'Slumdog Millionaire' Tells a Tale
“Slumdog Millionaire” may prove to be the surprise movie hit of the year.
With an unlikely title, no American celebrities and a setting foreign to most people, the film is a revelation of storytelling, with compelling mysteries, well-drawn characters and a dramatically workable mix of comedy and pathos.
This is, simply, a "must see" film for anyone who loves a great story.
The film uses the Indian version of the TV game show "Who Wants to be a Millionaire" as the device to explore the history of the show's most unlikely contestant, a poor chai wallah (tea server) named Jamal Malik (played extraordinarily by Dev Patel), whose answers to the show's questions were seared into his brain through pivotal life experiences, shared with us through flashbacks.
At first, you assume this poor kid is on the TV game show for the money. But it's not until late in the film that you find his much more compelling motivation.
Based on the novel "Q&A" by Vikras Swarup, an Indian Diplomat in the Ministry of External Affairs who witnessed firsthand the poor's struggles for survival, the film takes us on a tour of how poverty tests people, and it's not pretty.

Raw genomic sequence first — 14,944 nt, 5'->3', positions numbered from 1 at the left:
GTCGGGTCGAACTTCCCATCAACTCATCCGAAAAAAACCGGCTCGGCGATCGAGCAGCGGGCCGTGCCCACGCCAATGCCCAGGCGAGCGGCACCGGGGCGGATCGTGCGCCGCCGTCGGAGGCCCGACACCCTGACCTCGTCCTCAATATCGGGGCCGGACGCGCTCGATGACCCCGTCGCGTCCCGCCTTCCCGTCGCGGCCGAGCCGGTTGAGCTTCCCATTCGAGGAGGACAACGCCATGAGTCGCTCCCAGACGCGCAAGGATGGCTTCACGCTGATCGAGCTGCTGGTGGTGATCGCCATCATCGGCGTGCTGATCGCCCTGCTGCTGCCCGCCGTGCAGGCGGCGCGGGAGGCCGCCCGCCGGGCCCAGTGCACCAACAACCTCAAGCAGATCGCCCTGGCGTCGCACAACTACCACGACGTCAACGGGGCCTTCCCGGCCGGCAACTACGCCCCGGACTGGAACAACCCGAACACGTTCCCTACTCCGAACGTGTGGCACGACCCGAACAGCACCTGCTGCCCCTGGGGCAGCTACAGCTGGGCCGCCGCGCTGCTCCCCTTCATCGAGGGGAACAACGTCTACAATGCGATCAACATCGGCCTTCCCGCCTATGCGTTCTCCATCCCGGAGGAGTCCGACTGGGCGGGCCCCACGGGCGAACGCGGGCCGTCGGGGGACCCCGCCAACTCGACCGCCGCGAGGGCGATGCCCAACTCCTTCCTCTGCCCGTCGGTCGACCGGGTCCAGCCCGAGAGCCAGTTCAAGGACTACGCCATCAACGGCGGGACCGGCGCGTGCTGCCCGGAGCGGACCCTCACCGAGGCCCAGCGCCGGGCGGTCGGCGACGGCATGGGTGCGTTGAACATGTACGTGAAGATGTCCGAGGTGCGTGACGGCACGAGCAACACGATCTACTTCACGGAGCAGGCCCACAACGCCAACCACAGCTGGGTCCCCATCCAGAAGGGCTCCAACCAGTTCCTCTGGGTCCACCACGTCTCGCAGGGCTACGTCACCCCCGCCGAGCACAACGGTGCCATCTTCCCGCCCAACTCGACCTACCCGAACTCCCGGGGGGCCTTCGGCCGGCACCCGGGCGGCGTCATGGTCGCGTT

Fortunately, the humor offsets the tragedy in fine proportion.
This is no Cinderella story. When we first meet the lead character, he is being tortured in jail. But while you may wince (or worse) at times, the film also tugs insistently at your heart, like a precocious child, and you find yourself thoroughly charmed by the winning (figuratively and literally) protagonist.
And we're not alone. A woman he saved in childhood also finds herself drawn to the protagonist. How could she not be? He's eminently lovable.
The best films educate as well as entertain, and at a time when many Americans are tightening their wallets, it's good to be reminded that no matter how poor we may seem, so many live in situations far more dire than our own.
The film, however, does not preach. It simply presents the world as it is, and any lessons learned will come from your own conscience.
The film is extremely well paced. There are dramatic action scenes that move at a breakneck pace, and slower moments that allow you a glimpse into the soul of key characters.
The cinematography adds to the gritty reality of the film, but there are some breathtakingly beautiful shots as well. The direction and acting are superb, and if you love travel, you'll appreciate the sense of 'being there' you get from this film.
But ultimately, the film's greatest strength is the story itself. Compelling and fascinating, moving and entertaining, it's everything you can wish for in the cinema.
During this holiday season, dare you spend your hard-won dollars on this film? Absolutely, you should, and that's my final answer.
Lisa Pease is a historian and movie lover.
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